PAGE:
The Green Party is calling for a minimum €10 increase in the weekly State pension and in social welfare payments in October’s Budget.
An injection of €200m into the Working Family Payment and increases in the Qualified Child Payment will also be sought in a bid to lift almost 40,000 people out of poverty.
In a sign of simmering Government tensions ahead of the start of Budget talks in the coming weeks, Green Party Junior Minister Joe O’Brien told the Irish Independent he will be “cautious” about Fine Gael’s proposal to cut taxes for middle-income earners.
He said he did not see how the proposed new tax rate of 30pc for those on middle incomes could be “beneficial”.
The Junior Minister for Charities and Community Development said he would lobby for a record allocation for welfare in an “anti-poverty Budget”.
Pensions, along with other social welfare payments, should also see “double-digit” increases, he said.
"We need to be going way beyond €5.
"We need to be on double figures in terms of across-the-board increases.”
Mr O’Brien’s statements are the first clear indication of what the Greens will be looking for this year.
“I think that this year, above all of other years, we should be looking at a much larger percentage going to social protection and welfare payments and keeping people out of poverty,” he said.
“I think the case for it is extremely strong on the anti-poverty side as well as the cost-of-living side.”
Mr O’Brien said he would not be as keen to cut taxes as he believed the “solidarity” of the Irish public will allow for a lot of Exchequer funding to be put into helping the poorest.
“If we tell people, ‘this is going to be an anti-poverty budget,’ they kind of go ‘well, fair enough’.
“I think if the Government said, ‘look, we’re going to protect these people the most because it’s going to damage them the most,’ I think people would respect that and would support it.”
Mr O’Brien has previously said there is a need for €50 base rate increases in social welfare payments and believes this can be achieved “over a period of years”.
He said he also thinks this Budget should see a “very significant increase”, of €100m each, to raise the Working Family Payment threshold and increase the Qualified Child Payment.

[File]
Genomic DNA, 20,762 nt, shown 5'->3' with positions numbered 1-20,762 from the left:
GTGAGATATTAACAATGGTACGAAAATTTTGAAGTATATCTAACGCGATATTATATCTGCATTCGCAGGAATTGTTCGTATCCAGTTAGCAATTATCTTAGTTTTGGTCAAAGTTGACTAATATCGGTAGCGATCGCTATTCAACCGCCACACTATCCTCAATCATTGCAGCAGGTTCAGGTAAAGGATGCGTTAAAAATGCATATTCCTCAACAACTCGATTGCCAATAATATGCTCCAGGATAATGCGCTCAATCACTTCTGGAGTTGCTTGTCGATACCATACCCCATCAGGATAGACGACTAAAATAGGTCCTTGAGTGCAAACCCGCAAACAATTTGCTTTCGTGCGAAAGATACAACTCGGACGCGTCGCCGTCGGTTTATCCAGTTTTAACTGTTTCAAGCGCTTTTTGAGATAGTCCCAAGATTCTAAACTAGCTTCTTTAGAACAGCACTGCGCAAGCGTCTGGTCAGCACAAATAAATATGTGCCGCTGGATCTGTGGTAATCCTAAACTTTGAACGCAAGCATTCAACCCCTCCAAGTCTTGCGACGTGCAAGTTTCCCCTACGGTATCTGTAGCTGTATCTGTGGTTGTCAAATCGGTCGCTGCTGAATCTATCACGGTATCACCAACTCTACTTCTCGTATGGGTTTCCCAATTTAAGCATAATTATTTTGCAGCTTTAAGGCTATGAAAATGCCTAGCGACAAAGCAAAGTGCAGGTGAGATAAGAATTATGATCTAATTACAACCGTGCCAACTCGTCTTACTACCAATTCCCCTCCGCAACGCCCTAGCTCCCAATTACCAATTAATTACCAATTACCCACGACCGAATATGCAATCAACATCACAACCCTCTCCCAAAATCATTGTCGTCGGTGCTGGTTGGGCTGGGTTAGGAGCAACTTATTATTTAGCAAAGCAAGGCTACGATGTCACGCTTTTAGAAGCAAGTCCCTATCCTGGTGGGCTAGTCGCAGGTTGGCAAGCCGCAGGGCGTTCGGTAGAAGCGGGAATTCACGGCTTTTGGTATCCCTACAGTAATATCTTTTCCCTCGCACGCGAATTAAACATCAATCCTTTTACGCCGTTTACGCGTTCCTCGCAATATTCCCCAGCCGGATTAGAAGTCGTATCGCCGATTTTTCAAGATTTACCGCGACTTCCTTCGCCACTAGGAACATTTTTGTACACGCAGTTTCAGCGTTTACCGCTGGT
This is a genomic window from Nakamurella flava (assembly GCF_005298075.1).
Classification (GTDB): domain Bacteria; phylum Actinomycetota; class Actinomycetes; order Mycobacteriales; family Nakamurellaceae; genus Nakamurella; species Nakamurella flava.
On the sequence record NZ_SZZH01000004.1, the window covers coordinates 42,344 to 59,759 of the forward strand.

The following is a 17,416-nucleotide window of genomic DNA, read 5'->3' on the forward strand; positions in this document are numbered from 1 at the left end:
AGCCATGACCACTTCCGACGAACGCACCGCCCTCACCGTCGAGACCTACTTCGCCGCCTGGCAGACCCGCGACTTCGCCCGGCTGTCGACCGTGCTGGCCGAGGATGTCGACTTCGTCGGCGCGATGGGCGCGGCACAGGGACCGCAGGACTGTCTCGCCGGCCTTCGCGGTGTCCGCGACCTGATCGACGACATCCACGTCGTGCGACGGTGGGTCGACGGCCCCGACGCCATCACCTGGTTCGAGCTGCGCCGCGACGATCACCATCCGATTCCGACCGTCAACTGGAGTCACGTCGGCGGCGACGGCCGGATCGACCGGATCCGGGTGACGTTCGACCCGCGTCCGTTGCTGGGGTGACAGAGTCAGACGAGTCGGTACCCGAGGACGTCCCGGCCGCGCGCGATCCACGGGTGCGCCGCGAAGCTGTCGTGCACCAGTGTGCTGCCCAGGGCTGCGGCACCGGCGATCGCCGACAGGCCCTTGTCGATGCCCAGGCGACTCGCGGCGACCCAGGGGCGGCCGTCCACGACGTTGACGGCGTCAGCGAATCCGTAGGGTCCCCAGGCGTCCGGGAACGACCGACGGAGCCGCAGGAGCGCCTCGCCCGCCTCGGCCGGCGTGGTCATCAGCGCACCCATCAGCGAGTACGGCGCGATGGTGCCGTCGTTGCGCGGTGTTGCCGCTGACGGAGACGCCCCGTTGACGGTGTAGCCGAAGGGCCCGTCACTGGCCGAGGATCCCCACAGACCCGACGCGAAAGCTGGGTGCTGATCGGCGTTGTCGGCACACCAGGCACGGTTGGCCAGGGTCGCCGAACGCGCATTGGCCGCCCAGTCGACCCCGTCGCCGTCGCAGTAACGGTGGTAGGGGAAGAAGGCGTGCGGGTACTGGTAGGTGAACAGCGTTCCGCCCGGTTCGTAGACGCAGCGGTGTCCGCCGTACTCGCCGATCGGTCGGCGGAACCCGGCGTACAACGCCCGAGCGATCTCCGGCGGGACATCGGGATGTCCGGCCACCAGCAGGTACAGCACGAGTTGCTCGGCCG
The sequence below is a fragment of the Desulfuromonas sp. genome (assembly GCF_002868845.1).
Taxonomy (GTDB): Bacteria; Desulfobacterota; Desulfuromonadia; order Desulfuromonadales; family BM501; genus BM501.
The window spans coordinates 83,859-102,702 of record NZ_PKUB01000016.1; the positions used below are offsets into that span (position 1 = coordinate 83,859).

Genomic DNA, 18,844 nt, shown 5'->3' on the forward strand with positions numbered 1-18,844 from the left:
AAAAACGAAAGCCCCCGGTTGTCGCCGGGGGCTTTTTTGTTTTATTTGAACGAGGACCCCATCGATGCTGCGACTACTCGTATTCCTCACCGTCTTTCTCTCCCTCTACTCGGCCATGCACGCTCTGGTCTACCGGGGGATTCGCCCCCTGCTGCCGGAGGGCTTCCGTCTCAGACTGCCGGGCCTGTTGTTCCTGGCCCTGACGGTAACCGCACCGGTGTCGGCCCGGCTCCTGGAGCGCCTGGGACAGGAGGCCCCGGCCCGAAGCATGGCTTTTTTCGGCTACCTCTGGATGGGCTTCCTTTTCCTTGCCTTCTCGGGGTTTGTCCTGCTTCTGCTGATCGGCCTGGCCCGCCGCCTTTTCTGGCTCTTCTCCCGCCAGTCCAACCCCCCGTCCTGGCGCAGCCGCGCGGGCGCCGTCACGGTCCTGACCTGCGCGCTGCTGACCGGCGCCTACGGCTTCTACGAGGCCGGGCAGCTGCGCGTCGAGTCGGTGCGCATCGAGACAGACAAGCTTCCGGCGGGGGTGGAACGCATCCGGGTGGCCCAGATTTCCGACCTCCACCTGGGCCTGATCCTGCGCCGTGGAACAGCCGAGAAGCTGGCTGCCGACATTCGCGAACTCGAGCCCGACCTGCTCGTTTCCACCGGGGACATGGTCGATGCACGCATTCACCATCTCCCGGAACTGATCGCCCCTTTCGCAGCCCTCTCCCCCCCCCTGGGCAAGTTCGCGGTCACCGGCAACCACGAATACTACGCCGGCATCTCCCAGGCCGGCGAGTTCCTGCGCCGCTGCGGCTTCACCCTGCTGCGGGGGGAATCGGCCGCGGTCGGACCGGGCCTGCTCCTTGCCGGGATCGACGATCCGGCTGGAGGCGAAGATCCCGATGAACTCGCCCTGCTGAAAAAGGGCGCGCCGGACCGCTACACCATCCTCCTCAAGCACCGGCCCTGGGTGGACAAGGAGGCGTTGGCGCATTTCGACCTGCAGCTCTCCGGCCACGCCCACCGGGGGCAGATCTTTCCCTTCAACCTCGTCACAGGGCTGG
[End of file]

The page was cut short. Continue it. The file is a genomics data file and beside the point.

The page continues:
This would see almost 40,000 people lifted out of poverty, including 17,000 children.
An increase of €100m into the Working Family Payment, which is currently at least €20 per week and calculated on the basis of household income and number of dependent children, would see income thresholds rise by €46 weekly for a family with one child, and proportionate rises for larger families.
The minister is also proposing an additional €100m be spent to increase the Qualified Child Payment from €48 to €56 a week for children aged 12 years and over, and from €40 to €47 a week for children under 12.
The Qualified Child Payment is currently an extra amount paid to welfare recipients on top of their weekly welfare payment, where they have a dependent child.
In Budget 2022, €350m was allocated to the Working Family Payment and €40m to Qualified Child Payment increases.
These increases would not go hand-in-hand with Fine Gael’s proposed tax cuts to middle-income families, he said.
“We’re getting objective analysis telling us that our tax base is vulnerable because of our dependence on corporation tax. When I’m arguing for improvements on poverty rates, we can’t really do it with a much smaller tax base.”
He said he cannot see how the newly proposed 30pc income tax rate by Fine Gael could be “beneficial”.
“Would that bring in more tax or less tax,” he asked.
"I suspect it would bring in less, in which case I wouldn’t be hugely supportive of the idea.”